U.S. President Donald Trump and North Korean leader Kim Jong-un may view the second summit planned for February 27-28 in Hanoi as a mutual affirmation of strength, in which Trump gives Kim further international legitimacy and Kim reinforces Trump’s view that he alone has been courageous enough to meet Kim and bring peace to the Korean Peninsula. But despite both leaders’ desire to highlight their own achievements, the summit’s outcome may be determined more by the ability of each side to respond to each other’s weaknesses than by the ability to project strength.
At the Singapore summit, North Korea insisted that Kim was meeting Trump from a position of strength, based on accomplishments resulting from an accelerated schedule of nuclear and missile testing. On the other hand, the Trump administration portrayed Kim as desperate, arguing that massive pressure worked and that an ultimatum would be sufficient to compel North Korea’s comprehensive denuclearization. These conflicting assumptions have perpetuated a deadlock rather than the launching of a diplomatic process of synched up quid pro quos that support the objectives of peace and denuclearization.
The months since the Singapore Trump-Kim summit have been characterized by stalemate rather than progress, raising speculation that Trump is seeking a photo op, has oversold his progress with Kim, and/or is trying to distract from mounting political troubles at home. Both leaders benefit from lowered expectations, and it will take only a small agreement and the start of the process for both men to declare victory. The biggest concern among many analysts is that Trump has become so desperate for a win that any deal with Kim will do.
For his part, Kim Jong-un in his 2019 New Year’s address built on North Korea’s underlying narrative of leadership strength. Kim emphasized practical steps toward achieving economic development while doubling down on his determination to improve North Korea’s relationship with the U.S. He has also graciously offered to restart inter-Korean economic development projects without preconditions, knowing that most of those projects are blocked by UN sanctions.
But despite Kim’s effort to project strength in advance of a critical second encounter with Trump, we cannot be completely sure whether Kim’s outreach to the U.S. stems from strength or weakness. The U.S. maximum pressure campaign peaked last year, but its lingering impact may still be sufficient to hamstring aspects of North Korea’s economic development campaign. Otherwise, why would North Korea be so insistent on economic sanctions relief as a central objective of its diplomatic outreach?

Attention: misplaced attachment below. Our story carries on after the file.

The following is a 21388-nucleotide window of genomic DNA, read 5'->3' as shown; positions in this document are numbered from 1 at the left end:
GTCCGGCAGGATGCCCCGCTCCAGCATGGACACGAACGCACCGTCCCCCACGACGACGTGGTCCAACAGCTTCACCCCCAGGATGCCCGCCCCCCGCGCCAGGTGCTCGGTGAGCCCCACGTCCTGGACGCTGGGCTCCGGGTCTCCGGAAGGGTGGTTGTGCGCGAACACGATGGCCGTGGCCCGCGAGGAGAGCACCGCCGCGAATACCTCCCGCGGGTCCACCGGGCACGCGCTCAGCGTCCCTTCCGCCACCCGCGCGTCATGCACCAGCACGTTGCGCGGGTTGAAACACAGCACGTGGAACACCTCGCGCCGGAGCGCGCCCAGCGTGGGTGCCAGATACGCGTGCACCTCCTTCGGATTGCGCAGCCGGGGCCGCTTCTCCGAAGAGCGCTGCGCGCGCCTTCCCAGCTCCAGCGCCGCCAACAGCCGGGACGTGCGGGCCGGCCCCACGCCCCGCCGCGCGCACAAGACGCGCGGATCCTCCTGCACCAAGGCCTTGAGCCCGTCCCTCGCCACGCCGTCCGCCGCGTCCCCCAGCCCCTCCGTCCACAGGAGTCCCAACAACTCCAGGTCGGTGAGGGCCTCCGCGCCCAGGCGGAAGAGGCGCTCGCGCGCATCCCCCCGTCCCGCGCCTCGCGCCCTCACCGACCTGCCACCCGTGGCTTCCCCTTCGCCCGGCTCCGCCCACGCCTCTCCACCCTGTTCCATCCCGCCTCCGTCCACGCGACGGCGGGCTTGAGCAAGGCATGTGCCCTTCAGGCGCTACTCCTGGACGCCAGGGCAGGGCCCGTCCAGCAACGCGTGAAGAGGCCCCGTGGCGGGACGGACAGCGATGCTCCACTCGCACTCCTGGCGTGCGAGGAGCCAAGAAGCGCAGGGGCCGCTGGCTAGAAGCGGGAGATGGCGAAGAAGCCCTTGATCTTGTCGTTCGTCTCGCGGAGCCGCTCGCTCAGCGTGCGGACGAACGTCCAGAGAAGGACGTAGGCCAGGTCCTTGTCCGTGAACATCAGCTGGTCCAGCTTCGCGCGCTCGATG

So far, North Korea’s denuclearization strategy has been America-first–as in “America, you move first.” As part of this strategy, North Korea has made superficial gestures but resisted U.S. demands and waited for the value of the U.S. offer to go up. Despite positive leader-level signaling, U.S. sanctions have continued to strengthen under the surface and North Korea has expressed frustration that it has not received more benefits from the U.S. post-Singapore. North Korea has put all its chips on Trump, but unless the leaders’ personal relationship is accompanied by government-to-government talks, it will be impossible to overcome mutually hostile relations between the two countries.
Going forward, North Korea must consider Trump’s weaknesses and decide whether the bet on Trump is overvalued, and whether the chance to transform the relationship might be squandered on negotiations with the wrong counterpart. As the next U.S. election nears and Trump faces mounting political woes at home, Kim may be tempted to lock in gains with the U.S. by taking big steps toward denuclearization and improvement of the U.S.-North Korea relationship. Or he could sit tight instead, wait Trump out, and bank on using the downtime to secure North Korea’s status as a nuclear state by default.
On the other hand, Kim may face increasing pressure at home stemming from the revolution of rising expectations generated by North Korean market reforms and his own emphasis on economic development. The external pressure generated by mutual hostility with the U.S. and by UN sanctions constrains Kim’s plans and blocks the investment inflows necessary for North Korea to achieve true prosperity. For Kim, only reconciliation with the U.S. can remove the biggest obstacles preventing North Korea’s economic prosperity. Thus, a valuable U.S. bargaining chip is its ability to offer a peace process in exchange for steps toward denuclearization, and it should use that leverage wisely.
Trump and Kim are already committed to making their second meeting a strength-affirming success, but the tangible outcomes may depend on the ability of each side to effectively address the weaknesses of the other.
This post originally appeared on Forbes.